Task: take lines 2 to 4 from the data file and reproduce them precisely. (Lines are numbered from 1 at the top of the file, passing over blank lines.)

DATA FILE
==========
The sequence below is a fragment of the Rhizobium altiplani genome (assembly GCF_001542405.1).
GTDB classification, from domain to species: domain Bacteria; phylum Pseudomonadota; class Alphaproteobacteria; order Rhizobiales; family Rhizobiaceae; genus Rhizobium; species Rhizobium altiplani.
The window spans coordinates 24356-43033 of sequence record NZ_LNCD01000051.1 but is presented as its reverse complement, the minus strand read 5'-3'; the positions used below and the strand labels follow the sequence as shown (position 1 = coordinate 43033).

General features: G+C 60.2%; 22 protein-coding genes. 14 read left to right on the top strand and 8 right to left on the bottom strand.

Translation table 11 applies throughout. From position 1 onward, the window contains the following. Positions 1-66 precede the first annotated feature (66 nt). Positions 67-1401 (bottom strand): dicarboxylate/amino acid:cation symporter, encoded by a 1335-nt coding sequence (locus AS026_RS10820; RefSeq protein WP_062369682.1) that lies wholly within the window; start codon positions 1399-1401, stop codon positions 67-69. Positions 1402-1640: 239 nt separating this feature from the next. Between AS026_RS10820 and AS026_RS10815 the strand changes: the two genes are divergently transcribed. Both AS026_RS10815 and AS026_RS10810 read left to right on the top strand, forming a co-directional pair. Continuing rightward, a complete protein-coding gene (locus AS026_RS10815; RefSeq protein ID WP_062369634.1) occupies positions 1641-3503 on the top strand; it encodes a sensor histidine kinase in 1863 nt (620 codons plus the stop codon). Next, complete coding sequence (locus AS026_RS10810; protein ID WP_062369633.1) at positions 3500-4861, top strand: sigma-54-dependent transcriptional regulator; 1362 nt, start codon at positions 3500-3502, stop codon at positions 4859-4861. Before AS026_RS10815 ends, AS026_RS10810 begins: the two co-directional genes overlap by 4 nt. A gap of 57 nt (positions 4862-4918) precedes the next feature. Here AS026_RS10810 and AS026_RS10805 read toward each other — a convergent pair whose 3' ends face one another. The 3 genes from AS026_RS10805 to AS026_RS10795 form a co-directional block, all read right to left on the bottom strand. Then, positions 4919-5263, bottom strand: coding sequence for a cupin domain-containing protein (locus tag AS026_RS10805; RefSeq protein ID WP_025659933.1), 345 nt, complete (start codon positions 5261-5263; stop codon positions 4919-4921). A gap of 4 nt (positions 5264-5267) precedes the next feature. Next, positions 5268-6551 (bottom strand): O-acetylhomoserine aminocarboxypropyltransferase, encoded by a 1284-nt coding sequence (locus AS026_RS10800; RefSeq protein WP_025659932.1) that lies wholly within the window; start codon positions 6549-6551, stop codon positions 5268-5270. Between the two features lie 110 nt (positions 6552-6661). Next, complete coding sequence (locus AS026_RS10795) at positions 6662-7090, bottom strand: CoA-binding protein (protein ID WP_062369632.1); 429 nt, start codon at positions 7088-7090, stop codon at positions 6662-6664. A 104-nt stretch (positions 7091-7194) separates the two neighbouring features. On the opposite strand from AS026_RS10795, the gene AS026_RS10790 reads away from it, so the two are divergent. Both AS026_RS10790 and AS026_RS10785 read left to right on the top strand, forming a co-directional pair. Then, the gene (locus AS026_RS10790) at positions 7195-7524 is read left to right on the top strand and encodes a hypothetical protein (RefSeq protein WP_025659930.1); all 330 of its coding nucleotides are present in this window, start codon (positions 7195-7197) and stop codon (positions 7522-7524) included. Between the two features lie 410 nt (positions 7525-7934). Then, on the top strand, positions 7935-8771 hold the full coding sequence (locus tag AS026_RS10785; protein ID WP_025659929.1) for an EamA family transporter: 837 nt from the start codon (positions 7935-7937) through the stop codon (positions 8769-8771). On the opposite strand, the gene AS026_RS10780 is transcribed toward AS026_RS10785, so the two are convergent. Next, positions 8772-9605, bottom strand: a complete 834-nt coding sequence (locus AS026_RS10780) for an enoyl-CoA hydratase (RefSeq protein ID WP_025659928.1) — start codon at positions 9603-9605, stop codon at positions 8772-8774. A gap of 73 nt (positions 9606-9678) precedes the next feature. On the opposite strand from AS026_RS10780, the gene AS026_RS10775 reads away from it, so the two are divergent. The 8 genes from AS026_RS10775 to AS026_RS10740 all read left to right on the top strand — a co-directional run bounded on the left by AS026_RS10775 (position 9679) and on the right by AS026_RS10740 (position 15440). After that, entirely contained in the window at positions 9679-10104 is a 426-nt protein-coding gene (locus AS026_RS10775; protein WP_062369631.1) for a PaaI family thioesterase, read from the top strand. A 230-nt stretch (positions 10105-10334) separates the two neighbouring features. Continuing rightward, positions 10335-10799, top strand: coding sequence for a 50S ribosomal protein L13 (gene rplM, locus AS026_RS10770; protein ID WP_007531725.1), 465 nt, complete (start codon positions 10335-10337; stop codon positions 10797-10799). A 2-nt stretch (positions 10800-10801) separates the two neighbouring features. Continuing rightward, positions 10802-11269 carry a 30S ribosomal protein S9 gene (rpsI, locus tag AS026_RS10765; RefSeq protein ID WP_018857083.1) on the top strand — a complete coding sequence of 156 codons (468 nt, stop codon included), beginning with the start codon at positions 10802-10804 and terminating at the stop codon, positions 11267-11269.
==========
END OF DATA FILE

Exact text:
GTDB classification, from domain to species: domain Bacteria; phylum Pseudomonadota; class Alphaproteobacteria; order Rhizobiales; family Rhizobiaceae; genus Rhizobium; species Rhizobium altiplani.
The window spans coordinates 24356-43033 of sequence record NZ_LNCD01000051.1 but is presented as its reverse complement, the minus strand read 5'-3'; the positions used below and the strand labels follow the sequence as shown (position 1 = coordinate 43033).

General features: G+C 60.2%; 22 protein-coding genes. 14 read left to right on the top strand and 8 right to left on the bottom strand.